Jessica M. Karmasek Oct. 2, 2013, 6:30pm

LANSING, Mich. (Legal Newsline) -- The Michigan Court of Appeals this week ruled that an insurer did not breach its contract with a cheese producer when it failed to pay the company for losses associated with a recall.

The plaintiff, Torres Hillsdale Country Cheese LLC, appealed a trial court's order denying its motion for partial summary disposition and granting summary disposition in favor of defendant Auto-Owners Insurance Company.

In an unpublished opinion filed Tuesday, a three-judge panel of the appeals court said summary disposition was not "premature."

"There was no genuine question that the losses were the result of the government's actions," the court wrote in its eight-page opinion. "Because the exclusions in Form 54082 applied, the trial court properly granted defendant's motion for summary disposition."

In February 2009, random testing of the company's cheese product by the Michigan Department of Agriculture revealed the presence of Listeria, a harmful bacteria.

Torres Hillsdale was notified that it was to not ship any product until testing came back negative for the bacteria. However, the company proceeded to ship out product.

As a result, a recall was issued in March 2009. The recall was later expanded in April 2009 and June 2009 to cover additional types of cheeses.

The cheese producer later sought payment under its insurance policy for non-contaminated cheese that was seized and could not be brought back to market.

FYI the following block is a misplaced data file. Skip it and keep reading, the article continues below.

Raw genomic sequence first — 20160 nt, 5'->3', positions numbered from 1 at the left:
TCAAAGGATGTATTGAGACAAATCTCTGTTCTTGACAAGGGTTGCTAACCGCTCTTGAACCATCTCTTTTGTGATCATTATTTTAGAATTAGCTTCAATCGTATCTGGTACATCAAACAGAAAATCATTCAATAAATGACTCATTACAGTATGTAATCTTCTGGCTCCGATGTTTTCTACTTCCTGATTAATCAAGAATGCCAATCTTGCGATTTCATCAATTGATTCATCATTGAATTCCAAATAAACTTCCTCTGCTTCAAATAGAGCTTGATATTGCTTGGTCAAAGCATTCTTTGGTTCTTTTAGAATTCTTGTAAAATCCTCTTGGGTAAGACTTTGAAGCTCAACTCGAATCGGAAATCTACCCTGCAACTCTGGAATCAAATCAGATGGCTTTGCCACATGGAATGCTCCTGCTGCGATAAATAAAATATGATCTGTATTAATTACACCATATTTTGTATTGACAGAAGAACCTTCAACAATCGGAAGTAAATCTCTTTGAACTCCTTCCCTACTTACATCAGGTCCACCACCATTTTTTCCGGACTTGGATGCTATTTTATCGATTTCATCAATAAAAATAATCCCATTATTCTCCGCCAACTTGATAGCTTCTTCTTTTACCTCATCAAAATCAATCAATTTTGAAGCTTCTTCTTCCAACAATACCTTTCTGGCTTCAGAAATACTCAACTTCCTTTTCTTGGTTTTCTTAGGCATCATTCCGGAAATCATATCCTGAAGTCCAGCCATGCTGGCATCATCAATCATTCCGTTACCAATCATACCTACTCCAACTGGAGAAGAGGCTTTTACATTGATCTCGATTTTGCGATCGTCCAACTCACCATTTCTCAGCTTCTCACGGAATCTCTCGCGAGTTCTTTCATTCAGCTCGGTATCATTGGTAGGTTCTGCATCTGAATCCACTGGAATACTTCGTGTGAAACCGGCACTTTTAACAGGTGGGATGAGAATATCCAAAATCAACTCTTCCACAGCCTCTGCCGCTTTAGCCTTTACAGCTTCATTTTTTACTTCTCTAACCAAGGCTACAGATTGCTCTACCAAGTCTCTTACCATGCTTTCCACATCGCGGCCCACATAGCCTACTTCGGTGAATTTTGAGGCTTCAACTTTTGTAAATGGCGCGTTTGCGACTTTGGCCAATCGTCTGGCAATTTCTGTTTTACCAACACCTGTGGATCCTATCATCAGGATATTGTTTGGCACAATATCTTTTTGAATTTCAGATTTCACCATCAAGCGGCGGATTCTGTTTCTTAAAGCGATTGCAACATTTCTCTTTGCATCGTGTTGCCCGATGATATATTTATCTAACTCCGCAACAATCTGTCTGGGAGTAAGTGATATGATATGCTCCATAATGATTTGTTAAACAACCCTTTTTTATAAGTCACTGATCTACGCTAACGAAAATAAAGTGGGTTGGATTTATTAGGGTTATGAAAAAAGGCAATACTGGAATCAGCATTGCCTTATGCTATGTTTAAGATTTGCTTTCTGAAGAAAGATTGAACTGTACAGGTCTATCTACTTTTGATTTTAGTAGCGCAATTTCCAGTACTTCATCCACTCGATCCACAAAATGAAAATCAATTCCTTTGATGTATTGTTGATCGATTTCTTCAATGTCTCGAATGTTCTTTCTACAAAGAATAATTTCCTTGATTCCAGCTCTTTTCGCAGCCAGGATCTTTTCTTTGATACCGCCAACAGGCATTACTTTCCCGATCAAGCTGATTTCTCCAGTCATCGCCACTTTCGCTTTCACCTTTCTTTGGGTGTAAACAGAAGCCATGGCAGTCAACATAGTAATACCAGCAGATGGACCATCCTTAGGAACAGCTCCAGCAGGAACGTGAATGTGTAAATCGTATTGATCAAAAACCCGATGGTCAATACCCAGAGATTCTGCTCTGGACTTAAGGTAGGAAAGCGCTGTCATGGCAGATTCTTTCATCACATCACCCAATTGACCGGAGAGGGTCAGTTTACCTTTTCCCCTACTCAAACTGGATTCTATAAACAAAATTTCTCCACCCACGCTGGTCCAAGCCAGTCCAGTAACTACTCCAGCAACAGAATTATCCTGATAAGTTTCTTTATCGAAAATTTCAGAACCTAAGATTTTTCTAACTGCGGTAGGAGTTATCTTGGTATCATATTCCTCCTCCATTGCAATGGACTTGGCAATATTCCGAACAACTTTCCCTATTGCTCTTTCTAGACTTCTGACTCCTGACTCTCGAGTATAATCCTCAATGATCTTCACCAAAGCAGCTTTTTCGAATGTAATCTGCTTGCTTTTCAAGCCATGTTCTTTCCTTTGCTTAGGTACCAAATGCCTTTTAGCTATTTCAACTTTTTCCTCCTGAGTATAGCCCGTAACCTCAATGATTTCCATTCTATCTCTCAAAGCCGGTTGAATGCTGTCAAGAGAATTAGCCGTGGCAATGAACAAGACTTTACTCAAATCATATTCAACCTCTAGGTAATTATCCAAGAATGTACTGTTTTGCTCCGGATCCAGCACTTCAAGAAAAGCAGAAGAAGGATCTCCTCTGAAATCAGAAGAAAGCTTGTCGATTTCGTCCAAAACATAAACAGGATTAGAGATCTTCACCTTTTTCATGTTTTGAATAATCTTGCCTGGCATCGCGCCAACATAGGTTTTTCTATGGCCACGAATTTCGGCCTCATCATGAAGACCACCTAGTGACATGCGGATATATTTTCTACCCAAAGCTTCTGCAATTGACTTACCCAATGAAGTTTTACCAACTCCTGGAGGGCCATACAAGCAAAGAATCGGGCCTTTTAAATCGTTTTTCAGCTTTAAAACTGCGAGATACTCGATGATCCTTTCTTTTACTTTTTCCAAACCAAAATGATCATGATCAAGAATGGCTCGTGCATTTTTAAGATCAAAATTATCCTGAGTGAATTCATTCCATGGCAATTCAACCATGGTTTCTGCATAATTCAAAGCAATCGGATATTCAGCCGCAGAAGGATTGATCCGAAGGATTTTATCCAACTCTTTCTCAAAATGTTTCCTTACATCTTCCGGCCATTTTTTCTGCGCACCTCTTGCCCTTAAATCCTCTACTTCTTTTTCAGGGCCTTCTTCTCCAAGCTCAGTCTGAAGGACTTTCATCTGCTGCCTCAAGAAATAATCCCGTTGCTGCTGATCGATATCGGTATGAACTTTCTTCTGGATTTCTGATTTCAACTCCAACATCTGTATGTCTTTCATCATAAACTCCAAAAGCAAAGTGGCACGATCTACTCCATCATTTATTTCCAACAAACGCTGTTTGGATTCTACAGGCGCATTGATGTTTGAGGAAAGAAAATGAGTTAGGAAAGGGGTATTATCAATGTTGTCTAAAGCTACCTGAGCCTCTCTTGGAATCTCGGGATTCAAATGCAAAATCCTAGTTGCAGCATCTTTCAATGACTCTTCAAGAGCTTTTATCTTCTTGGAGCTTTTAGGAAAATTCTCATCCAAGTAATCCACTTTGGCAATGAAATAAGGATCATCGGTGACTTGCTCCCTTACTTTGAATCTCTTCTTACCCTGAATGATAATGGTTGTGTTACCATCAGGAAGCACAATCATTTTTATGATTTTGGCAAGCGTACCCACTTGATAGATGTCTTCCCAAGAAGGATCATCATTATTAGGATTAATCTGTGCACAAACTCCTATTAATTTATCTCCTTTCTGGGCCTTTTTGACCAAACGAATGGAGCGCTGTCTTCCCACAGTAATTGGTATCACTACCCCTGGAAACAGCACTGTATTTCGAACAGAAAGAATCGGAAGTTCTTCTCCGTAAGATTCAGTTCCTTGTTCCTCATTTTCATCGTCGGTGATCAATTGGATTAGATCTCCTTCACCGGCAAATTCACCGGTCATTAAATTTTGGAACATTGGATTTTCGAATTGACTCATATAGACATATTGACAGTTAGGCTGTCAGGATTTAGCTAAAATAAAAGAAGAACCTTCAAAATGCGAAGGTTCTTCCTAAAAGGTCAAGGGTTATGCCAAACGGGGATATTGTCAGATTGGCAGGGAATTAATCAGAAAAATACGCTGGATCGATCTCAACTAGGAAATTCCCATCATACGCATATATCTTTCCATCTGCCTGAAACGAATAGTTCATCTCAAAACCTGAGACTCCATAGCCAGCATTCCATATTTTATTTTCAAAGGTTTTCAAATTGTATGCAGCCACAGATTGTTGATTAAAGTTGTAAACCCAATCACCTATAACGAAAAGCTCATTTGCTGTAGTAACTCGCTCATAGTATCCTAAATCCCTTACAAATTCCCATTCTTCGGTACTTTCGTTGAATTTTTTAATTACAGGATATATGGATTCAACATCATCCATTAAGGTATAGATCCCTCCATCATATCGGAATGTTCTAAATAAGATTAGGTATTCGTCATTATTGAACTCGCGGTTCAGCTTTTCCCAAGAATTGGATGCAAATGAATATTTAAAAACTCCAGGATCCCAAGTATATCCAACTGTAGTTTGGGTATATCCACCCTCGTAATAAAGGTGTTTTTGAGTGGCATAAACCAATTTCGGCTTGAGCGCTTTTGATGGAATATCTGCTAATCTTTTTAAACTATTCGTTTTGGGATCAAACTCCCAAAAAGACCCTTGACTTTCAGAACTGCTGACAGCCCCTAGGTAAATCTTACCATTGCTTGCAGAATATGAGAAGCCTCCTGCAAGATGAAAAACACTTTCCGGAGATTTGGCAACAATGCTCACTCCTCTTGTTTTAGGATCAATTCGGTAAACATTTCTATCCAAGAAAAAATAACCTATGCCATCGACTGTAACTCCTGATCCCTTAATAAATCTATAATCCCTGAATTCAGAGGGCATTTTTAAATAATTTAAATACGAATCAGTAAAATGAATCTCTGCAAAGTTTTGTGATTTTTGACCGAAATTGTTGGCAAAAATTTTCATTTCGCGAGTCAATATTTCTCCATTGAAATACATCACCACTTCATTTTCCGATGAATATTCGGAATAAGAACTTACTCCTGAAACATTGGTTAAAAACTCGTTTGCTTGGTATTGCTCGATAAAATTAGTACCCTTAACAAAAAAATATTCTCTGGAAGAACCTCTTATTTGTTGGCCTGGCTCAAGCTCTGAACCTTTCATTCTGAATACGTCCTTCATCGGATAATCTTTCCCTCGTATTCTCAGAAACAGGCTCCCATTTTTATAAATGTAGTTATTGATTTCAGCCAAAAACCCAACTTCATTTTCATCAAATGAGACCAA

Its insurer, Auto-Owners, denied the claim based on exclusions present in the policy.

Specifically, Auto-Owners relied on the exclusions that it will not pay for any loss due to "delay, loss of use or loss of market" and will not pay for any loss due to "[a]cts or decisions, including failure to act or decide, of any person, group, organization or governmental body."

Torres Hillsdale filed suit against the insurer, alleging breach of contract and violation of the Michigan Uniform Trade Practices Act. The company alleged that the exclusions relied on by insurer did not apply to the losses that it suffered.

However, the appeals court noted that the provision the cheese producer relied on "merely states that the acts of others beyond the insured's control will 'not affect' insurance."

"It does not say that the acts of others beyond the insured's control automatically results in a covered loss," the panel wrote. "Thus in general, an act of another person outside the control of the insured is not a ground to grant coverage and it also is not a reason to deny coverage.

"As a result, one must look to the terms of the actual policy in order to determine if any particular loss is covered. And here, the exclusions, as part of the policy, clearly deny recovery for any loss caused by the government's seizure as well as any loss caused by a decision of a governmental body."

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